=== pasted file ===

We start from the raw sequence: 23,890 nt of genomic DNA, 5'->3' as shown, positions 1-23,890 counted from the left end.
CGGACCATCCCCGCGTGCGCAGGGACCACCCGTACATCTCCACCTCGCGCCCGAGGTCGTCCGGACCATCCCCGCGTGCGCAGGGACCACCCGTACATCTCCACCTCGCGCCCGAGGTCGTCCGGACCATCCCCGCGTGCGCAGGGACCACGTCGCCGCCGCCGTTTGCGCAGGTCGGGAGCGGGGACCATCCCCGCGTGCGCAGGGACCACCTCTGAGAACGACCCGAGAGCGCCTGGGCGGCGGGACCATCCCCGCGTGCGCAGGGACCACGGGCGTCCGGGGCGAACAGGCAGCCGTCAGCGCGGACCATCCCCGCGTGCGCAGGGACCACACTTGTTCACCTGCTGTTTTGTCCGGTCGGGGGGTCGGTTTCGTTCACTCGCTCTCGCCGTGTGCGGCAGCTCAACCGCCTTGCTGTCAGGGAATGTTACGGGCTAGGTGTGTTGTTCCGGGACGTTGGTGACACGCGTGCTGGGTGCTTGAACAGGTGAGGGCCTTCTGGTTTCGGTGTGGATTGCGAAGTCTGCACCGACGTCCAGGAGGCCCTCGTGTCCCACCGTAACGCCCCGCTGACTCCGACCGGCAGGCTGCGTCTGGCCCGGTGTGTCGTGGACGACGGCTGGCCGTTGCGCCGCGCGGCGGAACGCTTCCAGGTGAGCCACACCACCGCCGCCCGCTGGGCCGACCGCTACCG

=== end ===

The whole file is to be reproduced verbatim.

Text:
We start from the raw sequence: 23,890 nt of genomic DNA, 5'->3' as shown, positions 1-23,890 counted from the left end.
CGGACCATCCCCGCGTGCGCAGGGACCACCCGTACATCTCCACCTCGCGCCCGAGGTCGTCCGGACCATCCCCGCGTGCGCAGGGACCACCCGTACATCTCCACCTCGCGCCCGAGGTCGTCCGGACCATCCCCGCGTGCGCAGGGACCACGTCGCCGCCGCCGTTTGCGCAGGTCGGGAGCGGGGACCATCCCCGCGTGCGCAGGGACCACCTCTGAGAACGACCCGAGAGCGCCTGGGCGGCGGGACCATCCCCGCGTGCGCAGGGACCACGGGCGTCCGGGGCGAACAGGCAGCCGTCAGCGCGGACCATCCCCGCGTGCGCAGGGACCACACTTGTTCACCTGCTGTTTTGTCCGGTCGGGGGGTCGGTTTCGTTCACTCGCTCTCGCCGTGTGCGGCAGCTCAACCGCCTTGCTGTCAGGGAATGTTACGGGCTAGGTGTGTTGTTCCGGGACGTTGGTGACACGCGTGCTGGGTGCTTGAACAGGTGAGGGCCTTCTGGTTTCGGTGTGGATTGCGAAGTCTGCACCGACGTCCAGGAGGCCCTCGTGTCCCACCGTAACGCCCCGCTGACTCCGACCGGCAGGCTGCGTCTGGCCCGGTGTGTCGTGGACGACGGCTGGCCGTTGCGCCGCGCGGCGGAACGCTTCCAGGTGAGCCACACCACCGCCGCCCGCTGGGCCGACCGCTACCG